To see a statement from the Medina school board, click here.
Kiera Manion-Fischer and Loren Genson | The Gazette
The Medina school board voted unanimously Thursday to begin the process to fire Superintendent Randy Stepp. The vote came after a two-hour executive session.
“This decision is really based upon the conclusion of a long process of research, and especially with regard to the results of the audit that we received this week,” board President Karla Robinson said.
The other four board members declined to comment on the advice of the school district’s legal counsel.
“This was not an easy decision to make,” Robinson said. “I know some in the community may have wondered why we didn’t do this more quickly, but we really needed to allow due process to take place; we needed to allow the audit results to come in.
“That’s why we’re acting now.”
Stepp will be notified of the board’s decision today. He could not be reached for comment Thursday night.
Robinson said Stepp will have the opportunity to come before her and board Vice President Susan Vlcek and argue the case for why he should not be terminated.
“The board takes that information into consideration and makes a decision,” Robinson said. “If we decide to go forth with termination, we would immediately suspend Dr. Stepp without pay and we would begin the process as outlined in the Ohio Revised Code.”
Robinson said the full board could take that action at a special 3 p.m. meeting Monday at the school board offices, 140 W. Washington St.
If the board votes to proceed with the firing, Stepp has the right to a quasi-judicial hearing during which both he and the school district can present evidence.
In Ohio, the termination proceedings of administrative personnel are overseen by a neutral party, who will make a recommendation to the board. The board can either accept the recommendation or appeal it to Medina County Common Pleas Court.
Robinson said the hearing process takes a few months. “It’s a fairly lengthy, convoluted process.”
The board vote to begin the firing processes came two days after a special state audit, requested by the school board, found Stepp misspent at least $4,121 in district money that must be repaid.
Additionally, the auditor found that nearly $947,128 kept in a “carryover fund” held by the Medina County Schools’ Educational Service Center was spent without proper authorization by the school district.
The audit also stated that a “proper public purpose was unclear” for more than half a million of that money.
Brittany Halpin, a spokeswoman for state Auditor Dave Yost’s office, said the “findings for recovery” of the misspent funds were referred to both the county prosecutor and the city law director.
The public uproar over Stepp’s superintendent’s contract has resulted in changes in the school board: Only three of the five members who voted to approve a new five-year contract for Stepp in January, which included an $83,000 signing bonus, remain in office.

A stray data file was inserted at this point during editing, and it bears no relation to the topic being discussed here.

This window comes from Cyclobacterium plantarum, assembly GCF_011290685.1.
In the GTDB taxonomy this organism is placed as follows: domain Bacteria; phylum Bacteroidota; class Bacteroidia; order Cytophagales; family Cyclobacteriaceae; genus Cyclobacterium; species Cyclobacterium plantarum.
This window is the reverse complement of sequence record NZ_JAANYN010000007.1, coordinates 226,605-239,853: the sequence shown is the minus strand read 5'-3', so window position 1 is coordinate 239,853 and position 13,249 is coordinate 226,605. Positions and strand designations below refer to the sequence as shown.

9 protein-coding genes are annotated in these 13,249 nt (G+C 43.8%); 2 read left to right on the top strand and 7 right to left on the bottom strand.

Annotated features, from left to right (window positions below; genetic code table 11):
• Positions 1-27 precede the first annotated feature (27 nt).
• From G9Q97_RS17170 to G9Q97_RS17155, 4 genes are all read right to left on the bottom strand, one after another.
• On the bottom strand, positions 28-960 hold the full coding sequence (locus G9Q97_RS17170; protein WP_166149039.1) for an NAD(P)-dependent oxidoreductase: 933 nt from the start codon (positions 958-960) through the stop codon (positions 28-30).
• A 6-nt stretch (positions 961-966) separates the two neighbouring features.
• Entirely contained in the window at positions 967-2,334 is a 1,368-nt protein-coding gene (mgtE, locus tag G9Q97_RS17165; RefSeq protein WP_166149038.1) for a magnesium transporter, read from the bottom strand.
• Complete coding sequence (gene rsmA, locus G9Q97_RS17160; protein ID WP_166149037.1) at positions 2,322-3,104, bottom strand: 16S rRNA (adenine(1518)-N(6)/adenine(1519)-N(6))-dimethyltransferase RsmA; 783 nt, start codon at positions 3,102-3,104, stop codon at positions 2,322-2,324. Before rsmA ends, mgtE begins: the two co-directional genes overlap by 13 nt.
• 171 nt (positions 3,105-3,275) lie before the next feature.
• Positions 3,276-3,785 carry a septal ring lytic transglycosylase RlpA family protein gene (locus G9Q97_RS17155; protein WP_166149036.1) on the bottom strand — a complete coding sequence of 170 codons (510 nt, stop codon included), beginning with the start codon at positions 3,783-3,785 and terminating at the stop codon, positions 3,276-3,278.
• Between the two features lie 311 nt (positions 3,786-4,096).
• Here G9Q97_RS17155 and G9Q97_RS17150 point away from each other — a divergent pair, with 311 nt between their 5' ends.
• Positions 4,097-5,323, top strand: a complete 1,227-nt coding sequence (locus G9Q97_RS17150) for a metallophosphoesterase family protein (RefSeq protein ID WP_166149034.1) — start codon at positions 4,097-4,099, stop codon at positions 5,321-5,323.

Board member Dr. Robert Wilder retired in February and board President Charles Freeman resigned in March.
Board member Bill Grenfell is not seeking re-election and his term expires at the end of the year.
Both Robinson and Vlcek announced last month they will step down next year to allow the three members elected in November to replace them.
School board members said they did not know the full cost of the benefits provided by Stepp’s contract, including more than a quarter-million dollars to pay off Stepp’s old college loans.
The board placed Stepp on paid leave April 8, pending the outcome of the state audit, and rescinded his new contact a week later.
Stepp responded May 17 with a lawsuit in federal court.
On Thursday, Medina County Teachers Association President John Leatherman said he was pleased with the board’s vote to terminate Stepp, but is looking forward to the election of new board members next month.
“When I still think back to how it all started with a secret board meeting and minutes that were given to me that didn’t show the change in his contract, there were reasons why we had to have a change,” Leatherman said.
Leatherman and other community members pushed for Stepp’s resignation along with that of other board members as the money spent by Stepp was uncovered.
“I do applaud what they did tonight, and with them being sued I know it doesn’t make their life easier,” he said. “I think it was a courageous last move for the outgoing board members and I think the community will appreciate it.”
Medina resident Mark Kuhar, who started the Medina City Schools Outrage Page on Facebook, said the board made the right decision in moving to fire Stepp.
“I think it helps the Medina City School District move forward to get past everything that went on,” he said. “Ultimately, it’s one of the big hurdles that the board has had to overcome in bringing back community trust.”
Kuhar urged the community to support the district’s 5.9-mill, five-year levy on the Nov. 5 ballot.
“I think the community needs to look at this and say the district is making the right moves,” he said. “A vote for the levy is warranted at this point.”
Lori Berger, special education teacher at Heritage Elementary School, which is scheduled to close if the levy fails, said she was “thrilled” by the board’s action Thursday.
“I mean, I think it’s the final push that I think we’ll be able to pass this levy because a lot of people were looking at it as he was just milking the district,” she said.
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